Situated within critical linguistics and critical discourse studies, my research is based upon the premise that prevalent constructions of both aspects of the living world and our relationship with the natural world, what one might refer to as discourses, or discursive themes, have the power to naturalise and normalise certain perspectives on nature and thus can shape our understandings not only of wild animals and the living world more broadly but also our own species and our place on this planet. This era in which our species presides over ecological destruction and the 6th mass extinction, brings about a particular urgency and importance to our ability to understand, expose and challenge discursive constructions that marginalise, diminish and dichotomise wild animals and more broadly, non-human others in general and construct them as mere resource.
I am also interested in environmental and animal ethics, ecocriticism, environmental humanities, and discourses on environmentalism and our relationship with the non-human natural world. Other (although related) academic interests involve eco-critical investigations into rewilding, cryptozoology, and monster studies.
In terms of methodology, my research interests centre primarily on the broad field of critical discourse studies. In relation to this, I am interested in how the use of linguistic frameworks and a hermeneutical approach can be drawn on and applied to language in use in order to carry out a wide range of investigative tasks, such as understanding how texts come to mean, interpretation, exposing underlying ideational perspectives and socially shared knowledge and belief, and an attempt to understand both the mental models of the language user and how language in use might shape those of the receiver/interpreter.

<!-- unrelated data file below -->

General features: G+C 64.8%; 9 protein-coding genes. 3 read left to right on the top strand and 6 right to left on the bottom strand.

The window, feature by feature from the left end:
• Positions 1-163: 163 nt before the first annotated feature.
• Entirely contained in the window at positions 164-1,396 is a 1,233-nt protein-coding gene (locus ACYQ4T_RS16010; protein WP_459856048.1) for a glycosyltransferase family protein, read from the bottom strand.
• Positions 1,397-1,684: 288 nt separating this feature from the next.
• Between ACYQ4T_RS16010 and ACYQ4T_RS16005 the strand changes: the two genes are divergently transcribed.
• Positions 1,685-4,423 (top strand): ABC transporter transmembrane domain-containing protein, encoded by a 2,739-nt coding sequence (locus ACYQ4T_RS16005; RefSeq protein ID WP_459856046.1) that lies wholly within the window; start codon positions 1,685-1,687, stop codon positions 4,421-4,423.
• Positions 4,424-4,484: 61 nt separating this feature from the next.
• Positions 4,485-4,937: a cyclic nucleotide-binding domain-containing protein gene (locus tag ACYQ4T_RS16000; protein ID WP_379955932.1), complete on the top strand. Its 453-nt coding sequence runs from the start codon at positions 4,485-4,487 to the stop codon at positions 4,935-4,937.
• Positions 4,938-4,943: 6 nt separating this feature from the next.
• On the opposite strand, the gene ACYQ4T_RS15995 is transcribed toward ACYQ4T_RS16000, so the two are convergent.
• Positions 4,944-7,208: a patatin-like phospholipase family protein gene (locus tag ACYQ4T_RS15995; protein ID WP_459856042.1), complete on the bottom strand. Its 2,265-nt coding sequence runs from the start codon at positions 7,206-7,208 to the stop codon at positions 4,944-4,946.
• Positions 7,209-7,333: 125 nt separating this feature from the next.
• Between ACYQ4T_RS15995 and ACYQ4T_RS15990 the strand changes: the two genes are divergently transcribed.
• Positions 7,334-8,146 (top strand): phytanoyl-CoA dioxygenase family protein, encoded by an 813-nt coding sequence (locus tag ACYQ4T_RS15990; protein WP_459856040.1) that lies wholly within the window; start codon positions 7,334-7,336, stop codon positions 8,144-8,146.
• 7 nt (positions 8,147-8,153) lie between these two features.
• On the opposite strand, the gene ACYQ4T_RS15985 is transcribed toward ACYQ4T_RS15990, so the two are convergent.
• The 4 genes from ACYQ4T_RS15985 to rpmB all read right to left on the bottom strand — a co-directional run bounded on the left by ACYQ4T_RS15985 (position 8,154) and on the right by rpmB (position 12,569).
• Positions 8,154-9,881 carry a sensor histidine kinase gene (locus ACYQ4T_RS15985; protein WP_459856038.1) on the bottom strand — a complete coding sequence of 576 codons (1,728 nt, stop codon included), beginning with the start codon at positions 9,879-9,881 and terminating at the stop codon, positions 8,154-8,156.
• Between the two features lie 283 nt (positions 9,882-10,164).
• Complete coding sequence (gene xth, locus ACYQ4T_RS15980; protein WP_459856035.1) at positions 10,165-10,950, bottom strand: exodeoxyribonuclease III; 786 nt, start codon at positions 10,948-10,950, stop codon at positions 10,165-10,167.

Additional particular pedagogical interests involve Michael Halliday’s concept of the use of language as a mediator for content learning in addition to the relevance of language structure and use to the development of mental schema to represent reality.
Many of these strands converge in my research, which currently focuses on the use of a qualitative socio-cognitive critical discourse approach in conjunction with eco-critical discourse analysis and the application of hermeneutics in order to analyse the ecological discourse position held by the Swedish Environmental Protection Agency (Naturvårdsverket) in relation to wild animals. As the main government agency in Sweden that is responsible for proposing and implementing environmental policies, Naturvårdsverket’s strategy documents on Swedish wildlife carry a strong high degree of authority as well as a normative aspect in terms of how wild animals should be understood and conceptualised.
By applying a detailed ecolinguistic analysis of the repeated and related discursive structures present within a key public strategy document, I am currently researching how the Swedish Environmental Protection Agency draws on particular environmental discourses in order to linguistically construct not only wild animals in particular ways, but also how we should orientate towards them. I look at how the fluid nature of the phrase ‘sustainable development’ is appropriated and put to use in order to persuade us to take on a very specific view of wild animals and the Swedish ecological commons.